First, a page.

“Teddy,” she stated when our eyes met.

“I’ve got the…”

“No,” she commanded, “not in the hallway. Come in.”

She pulled me into the room and smoothly closed the door behind me, throwing the security latch in one smooth motion.

She smelled of Chanel. Her black slacks and sweater hugged her form and emphasized her exquisite shape, her hair pulled back loosely in a knot. I drank in her presence, a presence which overwhelmed the room.

“I brought the…” I started again, but she put two fingers softly against my lips, quieting my need to speak.

Silently, our faces slowly moved toward each other. Eyes open, searching the other’s features, reading the expression, reading the desire.

There are two ways a first kiss is delivered. The first, full of passion and desire, is quenched after the bodies have experienced their brief rapture. It is the kiss of a one night affair, of two strangers who will forever be strangers, even after the culminating act.

The second kind of kiss is not as fevered, but rather gazes deeply into the eyes and seeks to search out the secrets of the soul as well as the body. Such was our first kiss…

Faithfully submitted,
Teddy Packer

Wednesday, August 17, 2005



Those heavy, sometimes ornamental, decorative pieces that you place on either side of a stack of books to keep them upright on the shelf.

In the modern world you might pick up a cheap, flimsy bookend that has a flap that tucks under one end of the row of books, using the weight of the books to keep the bookend in place. I’m not talking about these cheap ones.

I’m talking about bookends from a different era. When you would proudly display your treasured hard-bound books on your shelf; about a time when the book was as priceless as the content; when a book would be lovingly removed from the shelf to be read over and over, then carefully replaced back on the shelf to be guarded by faithful bookends until the next reader takes interest in the volume.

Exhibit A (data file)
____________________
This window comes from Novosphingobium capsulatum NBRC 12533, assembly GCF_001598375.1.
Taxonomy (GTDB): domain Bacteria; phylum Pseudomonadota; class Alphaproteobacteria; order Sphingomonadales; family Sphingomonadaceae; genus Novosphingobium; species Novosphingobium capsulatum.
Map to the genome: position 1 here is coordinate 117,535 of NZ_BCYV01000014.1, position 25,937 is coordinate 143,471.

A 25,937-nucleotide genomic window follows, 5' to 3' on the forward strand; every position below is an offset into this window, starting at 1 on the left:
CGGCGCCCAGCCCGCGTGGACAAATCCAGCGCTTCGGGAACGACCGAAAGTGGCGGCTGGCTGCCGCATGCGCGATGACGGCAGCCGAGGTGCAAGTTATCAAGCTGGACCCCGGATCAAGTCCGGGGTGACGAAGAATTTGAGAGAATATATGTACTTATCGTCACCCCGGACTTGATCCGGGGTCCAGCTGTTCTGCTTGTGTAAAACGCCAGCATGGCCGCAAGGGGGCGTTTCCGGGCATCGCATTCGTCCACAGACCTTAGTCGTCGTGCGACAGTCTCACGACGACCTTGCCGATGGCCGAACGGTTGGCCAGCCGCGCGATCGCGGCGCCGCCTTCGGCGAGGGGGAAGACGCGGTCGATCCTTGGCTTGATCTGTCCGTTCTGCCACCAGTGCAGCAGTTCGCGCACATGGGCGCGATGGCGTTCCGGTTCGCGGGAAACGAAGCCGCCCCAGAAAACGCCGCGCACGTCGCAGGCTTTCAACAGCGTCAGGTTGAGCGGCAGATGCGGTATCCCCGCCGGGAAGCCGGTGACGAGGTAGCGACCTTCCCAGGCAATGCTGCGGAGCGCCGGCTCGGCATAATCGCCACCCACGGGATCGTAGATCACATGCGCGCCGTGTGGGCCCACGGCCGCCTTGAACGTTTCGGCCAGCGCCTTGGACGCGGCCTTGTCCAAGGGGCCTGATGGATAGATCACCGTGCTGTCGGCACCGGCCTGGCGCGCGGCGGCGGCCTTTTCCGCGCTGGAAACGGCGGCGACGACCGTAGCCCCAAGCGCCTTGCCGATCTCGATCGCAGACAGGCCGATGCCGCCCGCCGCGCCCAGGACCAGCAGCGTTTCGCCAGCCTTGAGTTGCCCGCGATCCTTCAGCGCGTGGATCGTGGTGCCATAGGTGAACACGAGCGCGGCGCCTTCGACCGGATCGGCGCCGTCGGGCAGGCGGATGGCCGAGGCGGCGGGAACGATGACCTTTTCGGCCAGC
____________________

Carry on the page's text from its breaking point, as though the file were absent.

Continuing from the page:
I personally know a famous author. If I told you his name you’d recognize it. But the author’s identity is not important here. His collection of books is. After many years of writing he has created several best-sellers and several critically-acclaimed works, but these were not the works which were his personal favorites. Separate from all the successes are several volumes that he has written never to be published. They are sentimental pieces of special significance to the author alone. They look deep into the most precious aspects of life and meander aimlessly through love and passion and the things that stir the soul. It is a special collection. It lays on its side on the shelf. It needed bookends.


Some time earlier the ACME Manufacturing Company, that ubiquitous producer of all goods, had endeavored to fill an order for 10,000 sets of bookends. They would be distributed to a specific large national retailer. There were hundreds of designs available in this order, some stamped, some carved, some cast; but each design had this in common — the bookends came in a matched set. If the left side were the Statue of Liberty, the right side was as well. If the left side were a teak elephant, so was the right side. If the left side were a chubby figurine, the right side would be its mirror-image.

ACME shipped this rather large order on October 15. The order reached the retailer’s distribution center and by the 30th they were on the shelf in all of the chain’s stores, ready for the Thanksgiving and Christmas shopping seasons.

Through the late fall and early winter a predictable number of the bookends were sold. Overall it was a successful retail project. And, as with all retail projects, the time for the bookends to take up valuable retail space came to an end. The retailer gathered up what was left and sold them in bulk to a secondary retailer, one specializing in carrying the remnants of the high-end merchandisers. Here, what was left of the collection met with a certain predictable success and what had been an order of 10,000 now was a collection of no more than 400 or 500 bookend sets.

But even a secondary merchandiser values shelf space and in time, the collection of the remaining 100 or so bookend sets was sold in bulk to a liquidator. Carelessly tossed into a bin at the liquidators, the remaining bookends became chipped, broken and separated. An enterprising individual purchased all that was left and took them to a large-city flea market where the individual kept a sales booth.